'Convertible' collar shirts" Trelegant by Walbusch

Discussion in 'General Attire & Accoutrements' started by Mr Badger, Jan 15, 2014.

  1. Mr Badger

    Mr Badger Practically Family

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    Found a brand new, tags-on 100% cotton shirt at one of our local charity (thrift) shops yesterday – made by a German firm called Walbusch who I've never heard of before, and it's got a convertible collar, something I haven't seen on a modern shirt...

    The nice little booklet attached to the shirt had this handy illustration in it:

    245390450.jpg

    The collar's slightly curved and a little 'spearpoint' in shape and I think FLers would dig having a couple of these 'Trelegant' shirts around in the summer months, especially for vacations, as they can be worn with a foulard/cravat, open or with a necktie... the cotton is smooth and of good quality, lending me to suspect that they'd be very good for handwashing and hang-drying on the road, too... the company also appears to do a decent-ish spearpoint collar with a top button...

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  2. Tomasso

    Tomasso Incurably Addicted

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    I thought a convertible collar was a one piece affair as opposed to the two piece band/stand and leaf setup.
     
  3. herringbonekid

    herringbonekid I'll Lock Up

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    ^ that's my understanding too; the type of stand-less collar seen on US gabardine leisure shirts.
    the shirt above appears to have no top button so maybe that's what's 'convertible' about it ?
     
  4. Mr Badger

    Mr Badger Practically Family

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    Apologies, gents, but seeing as my German is virtually non-existent, 'convertible' seemed the only way to describe it – ie it can be worn with a necktie, open or semi-spread...

    You're right, herringbonekid, it doesn't have a top button, and yes Mr Lyles, it's a two-piece collar. According to the little booklet, Walbusch have patented this collar, and although I couldn't find a pic to show you, it has a larger placket inside the shirt, to stop the collar drooping while it's open – all told, I think it'd make a good companion to a late 40s suit and cravat, a la Stewart Granger, and the attention to detail is unusual in this day and age, don't you think? I've seen British and European 'sports shirts' from the 1950s-60s with the same shape of 'roll' collar (albeit as a one-piece) and no top button...

    To my mind, wearing a dress shirt and no tie with a suit or sport coat looks lazy, unless you're sporting a nice high Brooks Brothers-style BD shirt or a cravat – I usually go for a gab loop collar worn outside the jacket instead. However, if I was required to 'do business' and then attend an informal drinks function, this shirt could easily do both and still have a certain something 'extra' about it, simply by removing the tie...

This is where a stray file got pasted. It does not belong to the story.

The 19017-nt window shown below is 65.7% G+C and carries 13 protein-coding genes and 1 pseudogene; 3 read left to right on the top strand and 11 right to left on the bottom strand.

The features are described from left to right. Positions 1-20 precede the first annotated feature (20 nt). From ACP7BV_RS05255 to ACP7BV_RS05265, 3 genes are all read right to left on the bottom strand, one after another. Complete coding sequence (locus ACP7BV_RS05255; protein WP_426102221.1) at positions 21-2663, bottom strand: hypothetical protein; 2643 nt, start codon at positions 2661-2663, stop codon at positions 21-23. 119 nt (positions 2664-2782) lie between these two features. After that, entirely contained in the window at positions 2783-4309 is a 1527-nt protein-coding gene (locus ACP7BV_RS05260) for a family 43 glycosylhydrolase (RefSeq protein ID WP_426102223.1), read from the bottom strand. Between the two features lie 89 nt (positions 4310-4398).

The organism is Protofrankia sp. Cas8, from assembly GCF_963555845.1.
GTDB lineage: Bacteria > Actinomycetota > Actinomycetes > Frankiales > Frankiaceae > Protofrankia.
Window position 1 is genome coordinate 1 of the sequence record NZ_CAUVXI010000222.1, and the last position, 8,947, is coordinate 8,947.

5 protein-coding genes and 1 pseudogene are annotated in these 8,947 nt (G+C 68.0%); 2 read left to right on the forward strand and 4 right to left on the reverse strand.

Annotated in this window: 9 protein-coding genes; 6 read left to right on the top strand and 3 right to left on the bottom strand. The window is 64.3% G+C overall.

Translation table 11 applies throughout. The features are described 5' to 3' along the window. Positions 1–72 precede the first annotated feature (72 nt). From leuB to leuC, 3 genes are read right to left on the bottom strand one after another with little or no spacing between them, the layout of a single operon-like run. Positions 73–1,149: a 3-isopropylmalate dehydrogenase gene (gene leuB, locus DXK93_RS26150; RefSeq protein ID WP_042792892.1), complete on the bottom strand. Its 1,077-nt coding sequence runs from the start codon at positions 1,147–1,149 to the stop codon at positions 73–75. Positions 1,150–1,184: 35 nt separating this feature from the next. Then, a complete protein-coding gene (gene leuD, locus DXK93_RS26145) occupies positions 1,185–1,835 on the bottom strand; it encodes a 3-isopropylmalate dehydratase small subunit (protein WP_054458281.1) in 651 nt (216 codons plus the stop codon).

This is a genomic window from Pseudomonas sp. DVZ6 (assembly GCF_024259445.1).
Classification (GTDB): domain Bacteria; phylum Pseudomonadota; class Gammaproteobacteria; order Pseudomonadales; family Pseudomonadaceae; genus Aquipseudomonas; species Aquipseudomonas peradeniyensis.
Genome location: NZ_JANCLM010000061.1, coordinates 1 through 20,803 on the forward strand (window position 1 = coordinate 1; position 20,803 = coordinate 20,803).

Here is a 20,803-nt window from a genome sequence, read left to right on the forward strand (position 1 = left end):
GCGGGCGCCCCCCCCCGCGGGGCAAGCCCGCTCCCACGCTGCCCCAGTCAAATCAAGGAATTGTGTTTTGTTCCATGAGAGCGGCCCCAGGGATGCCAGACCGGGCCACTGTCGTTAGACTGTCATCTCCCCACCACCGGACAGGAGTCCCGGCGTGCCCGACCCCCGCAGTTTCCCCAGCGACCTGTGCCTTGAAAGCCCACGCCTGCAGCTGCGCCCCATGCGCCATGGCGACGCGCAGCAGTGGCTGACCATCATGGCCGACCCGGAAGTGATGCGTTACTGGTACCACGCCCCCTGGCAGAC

5. Mr Badger

    Mr Badger Practically Family

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    Apologies for the poor quality of the pics, and the lack of a clean shave (it's another week of DIY/home improvement for me!) 'selfies' are so dashed difficult, especially around dusk with a borrowed 'iPoo'... you can see the collar makeup relatively clearly here, and then I put a 1940s silk tie on to show the modest but still quite attractive spearpoint...

    photo(2).JPG

    photo(1).JPG
     
  6. Tomasso

    Tomasso Incurably Addicted

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    Not bad. I vaguely recall seeing that setup at one of the shirt makers I've visited over the years. Maybe one of the Italians.
     
  7. Mr Badger

    Mr Badger Practically Family

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    Ah, I suspected that there may have been a precedent, nice to have some confirmation, thanks! I guess that Walbusch are either the only non-bespoke shirtmakers with this type of collar – and are therefore 'known' for it in Germany, much in the same way that Turnbull & Asser have their own distinct, deffo non-cutaway, collar style in the UK – or they refined it... either way, a nice detail and I shall look out for them on the 'bay, especially the spearpoints with the top button...
     
  8. Edward

    Edward Bartender

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    Interesting shirt. Nice collar. I wish the Jermyn Street market had more variation...
     

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